Puzz 3D Offer Friendly Ports of Entry"
By Jim Bray
Ever wonder why PC
makers put all the I/O ports on the back of the case, out of the easy
reach of mere mortals?
out of the way and that makes for a cleaner front, and a less cluttered
desktop, but if you need to change a game controller or plug in a microphone
you have to fiddle about at the rear of the unit possibly with
a flashlight and maybe even a magnifying glass so you can see what the
dinky little icons say.
This isnt a
problem with many people, but if you regularly swap stuff around (even
going from a joystick to a game pad when changing games) you may be interested
in a $26 gadget from a Malaysian company called FrontX.
CPX Multimedia Ports
are kind of like extension cords for your game, headphone,
microphone and audio connections. The gadget installs into a spare 5.25
inch bay (assuming you have one!) in your PCs case, and lets you
access the aforementioned ports from behind a fold down door on your PCs
You have to be willing
to do a little bit of poking around inside your PCs innards, but
its minimal poking that shouldnt pose a difficulty to most
The installation process,
which is detailed in reasonably clear English on the back of the units
box, is quite simple. Its more or less like stringing cable anywhere
else in the house, except that it takes place in the relatively confined
space inside your computer.
First, you open your
PCs chassis and remove the cover from a vacant drive bay. Then you
slide in the CPX thingy.
After that you have
to remove one of those metal plates from the rear, in the area where your
existing cables and connectors live, and then run the CPX cables through
the computer and out the newly-opened hole in the back.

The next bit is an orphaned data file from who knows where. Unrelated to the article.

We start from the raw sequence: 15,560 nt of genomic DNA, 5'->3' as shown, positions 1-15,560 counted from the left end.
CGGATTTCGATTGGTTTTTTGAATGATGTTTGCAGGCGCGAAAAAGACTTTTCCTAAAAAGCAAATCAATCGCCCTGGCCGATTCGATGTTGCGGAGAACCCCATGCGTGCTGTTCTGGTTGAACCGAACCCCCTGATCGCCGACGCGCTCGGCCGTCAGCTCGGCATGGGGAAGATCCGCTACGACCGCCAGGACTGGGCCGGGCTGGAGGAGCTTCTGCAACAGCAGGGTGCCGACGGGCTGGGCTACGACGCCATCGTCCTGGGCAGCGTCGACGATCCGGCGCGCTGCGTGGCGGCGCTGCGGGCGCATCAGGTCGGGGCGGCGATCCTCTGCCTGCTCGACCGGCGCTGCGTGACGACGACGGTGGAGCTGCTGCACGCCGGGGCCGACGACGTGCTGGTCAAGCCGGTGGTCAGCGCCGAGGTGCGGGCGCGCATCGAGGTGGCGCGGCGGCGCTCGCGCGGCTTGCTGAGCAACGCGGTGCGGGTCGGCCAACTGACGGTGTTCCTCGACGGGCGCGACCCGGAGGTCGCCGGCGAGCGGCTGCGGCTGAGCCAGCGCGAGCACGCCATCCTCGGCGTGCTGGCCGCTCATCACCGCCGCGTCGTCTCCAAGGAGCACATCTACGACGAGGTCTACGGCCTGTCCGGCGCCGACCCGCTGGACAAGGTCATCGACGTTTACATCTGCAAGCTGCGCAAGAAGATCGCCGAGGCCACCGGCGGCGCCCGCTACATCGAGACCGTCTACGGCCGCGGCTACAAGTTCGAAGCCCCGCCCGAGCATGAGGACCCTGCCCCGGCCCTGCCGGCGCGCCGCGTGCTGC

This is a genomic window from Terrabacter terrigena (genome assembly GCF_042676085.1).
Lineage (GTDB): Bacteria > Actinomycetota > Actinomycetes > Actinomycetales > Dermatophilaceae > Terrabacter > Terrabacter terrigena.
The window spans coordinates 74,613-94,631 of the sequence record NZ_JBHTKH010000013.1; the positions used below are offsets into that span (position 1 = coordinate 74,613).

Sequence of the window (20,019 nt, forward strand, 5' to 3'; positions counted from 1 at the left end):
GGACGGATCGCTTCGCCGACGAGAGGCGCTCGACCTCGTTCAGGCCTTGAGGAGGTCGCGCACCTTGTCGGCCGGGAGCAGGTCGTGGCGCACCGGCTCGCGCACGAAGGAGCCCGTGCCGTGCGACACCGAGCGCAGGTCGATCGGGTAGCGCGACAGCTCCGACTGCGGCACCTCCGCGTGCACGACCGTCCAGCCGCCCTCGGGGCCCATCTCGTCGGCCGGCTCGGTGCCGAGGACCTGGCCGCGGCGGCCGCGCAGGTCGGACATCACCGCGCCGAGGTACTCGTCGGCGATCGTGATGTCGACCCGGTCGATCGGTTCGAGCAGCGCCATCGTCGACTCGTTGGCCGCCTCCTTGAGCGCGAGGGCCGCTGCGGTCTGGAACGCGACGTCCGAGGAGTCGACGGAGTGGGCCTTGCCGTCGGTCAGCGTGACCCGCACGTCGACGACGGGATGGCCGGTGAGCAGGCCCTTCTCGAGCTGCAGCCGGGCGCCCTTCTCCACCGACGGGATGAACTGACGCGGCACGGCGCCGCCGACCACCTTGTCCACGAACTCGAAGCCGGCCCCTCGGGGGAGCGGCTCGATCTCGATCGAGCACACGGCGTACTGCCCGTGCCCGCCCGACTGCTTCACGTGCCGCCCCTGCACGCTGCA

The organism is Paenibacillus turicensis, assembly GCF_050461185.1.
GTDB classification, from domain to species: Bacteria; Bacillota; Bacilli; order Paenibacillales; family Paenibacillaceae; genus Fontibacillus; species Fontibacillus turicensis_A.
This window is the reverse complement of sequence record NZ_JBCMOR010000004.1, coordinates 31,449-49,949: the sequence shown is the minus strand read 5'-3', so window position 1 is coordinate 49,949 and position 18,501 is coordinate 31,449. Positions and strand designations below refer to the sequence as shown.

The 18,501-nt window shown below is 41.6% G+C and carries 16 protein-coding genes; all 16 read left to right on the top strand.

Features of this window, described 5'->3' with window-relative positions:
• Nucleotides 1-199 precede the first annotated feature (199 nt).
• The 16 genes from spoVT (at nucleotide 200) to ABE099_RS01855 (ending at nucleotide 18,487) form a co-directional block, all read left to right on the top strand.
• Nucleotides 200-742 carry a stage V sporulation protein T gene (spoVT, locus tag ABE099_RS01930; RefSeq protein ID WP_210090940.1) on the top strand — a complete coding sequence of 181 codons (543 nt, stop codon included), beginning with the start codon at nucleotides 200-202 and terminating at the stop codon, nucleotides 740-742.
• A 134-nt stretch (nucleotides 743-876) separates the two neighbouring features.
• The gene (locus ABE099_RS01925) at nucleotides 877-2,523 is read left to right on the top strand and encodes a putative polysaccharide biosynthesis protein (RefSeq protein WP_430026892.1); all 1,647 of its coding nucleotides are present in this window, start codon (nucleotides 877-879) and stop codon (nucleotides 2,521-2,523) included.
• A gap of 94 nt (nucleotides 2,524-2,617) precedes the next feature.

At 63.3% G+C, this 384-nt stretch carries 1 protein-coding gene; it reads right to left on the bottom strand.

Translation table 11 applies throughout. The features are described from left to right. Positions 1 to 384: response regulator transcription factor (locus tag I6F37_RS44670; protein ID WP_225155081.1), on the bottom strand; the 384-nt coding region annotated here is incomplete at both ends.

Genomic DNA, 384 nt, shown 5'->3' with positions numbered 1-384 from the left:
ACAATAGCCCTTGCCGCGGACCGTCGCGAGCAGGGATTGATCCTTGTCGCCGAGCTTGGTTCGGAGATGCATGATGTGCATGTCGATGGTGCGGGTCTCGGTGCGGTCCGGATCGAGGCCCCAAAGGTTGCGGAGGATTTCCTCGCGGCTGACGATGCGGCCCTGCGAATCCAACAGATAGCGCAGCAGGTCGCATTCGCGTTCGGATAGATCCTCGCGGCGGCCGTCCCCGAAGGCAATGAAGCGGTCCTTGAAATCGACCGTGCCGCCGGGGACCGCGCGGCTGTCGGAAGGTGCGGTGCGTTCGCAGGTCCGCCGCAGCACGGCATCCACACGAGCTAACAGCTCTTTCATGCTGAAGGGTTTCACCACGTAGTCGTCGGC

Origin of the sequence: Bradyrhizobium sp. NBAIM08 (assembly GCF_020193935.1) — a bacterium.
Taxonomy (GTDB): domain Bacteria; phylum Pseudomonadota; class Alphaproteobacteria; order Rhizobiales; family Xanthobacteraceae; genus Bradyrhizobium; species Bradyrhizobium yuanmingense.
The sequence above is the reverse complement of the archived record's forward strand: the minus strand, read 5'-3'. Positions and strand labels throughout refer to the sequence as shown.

You then install a
new, smaller metal plate (which is included) over the hole, which leaves
enough room for the cables to stick through. This plate also gives you
an extension into which you can hook your existing speaker output socket,
though I couldnt see why it was necessary.
Once thats done,
you just plug the CPX cables into the corresponding outlets on the
back of your sound card (or wherever your existing I/Os are), put
the cover back onto your PC and youre finished.
The whole process
should only take five or ten minutes unless, like me, youre a complete
klutz and have to resort to reading glasses and cussing
for the most rudimentary of up close work.
On my system, the
CPX fit beautifully right above my DVD ROM drive and, because the ports
are covered by a little plastic door, the whole installation is virtually
invisible until you actually hook something up to it.
Since I dont
use the PC for phoning or voice recognition (unless Im testing that
kind of thing), Im only interested in the game port extension, for
when Im forced to review games but Im sure glad to
have that convenience.
Speaking of games, Wrebbit Interactive has a series
of PC Puzzles based on those popular Puzz3D jigsaw
puzzles you find in stores.
3D puzzles work just like the real life ones, except
they dont require a huge amount of table top or floor space while
youre working on them.
Ive been wrestling
with The Orient Express, which may prove I have a one track
You can choose from
four different skill levels, from Novice to Master Builder,
and a tutorial lets you train before you tackle the Orient
The first step is
to sort the pieces onto trays, then assemble the sections
by pointing and clicking (right clicking rotates, left clicking selects
and moves). It takes some practice getting used to thinking and working
in 3D on a two dimensional monitor, but after a while it becomes easier.
Once youve completed
the train, the game rewards you with a ticket to Istanbul and you can
explore your virtual creation, getting drawn into secret games that involve
secret agents, codes, and plans.
Its a whole
new dimension to the jigsaw, and it includes some forty-plus video clips.
The Orient Express
CD-ROM works in both PC (Windows 95/98) and Mac platforms.
Jim Bray's technology columns are distributed by the TechnoFILE and Mochila Syndicates. Copyright Jim Bray.
Tell us at TechnoFile what YOU think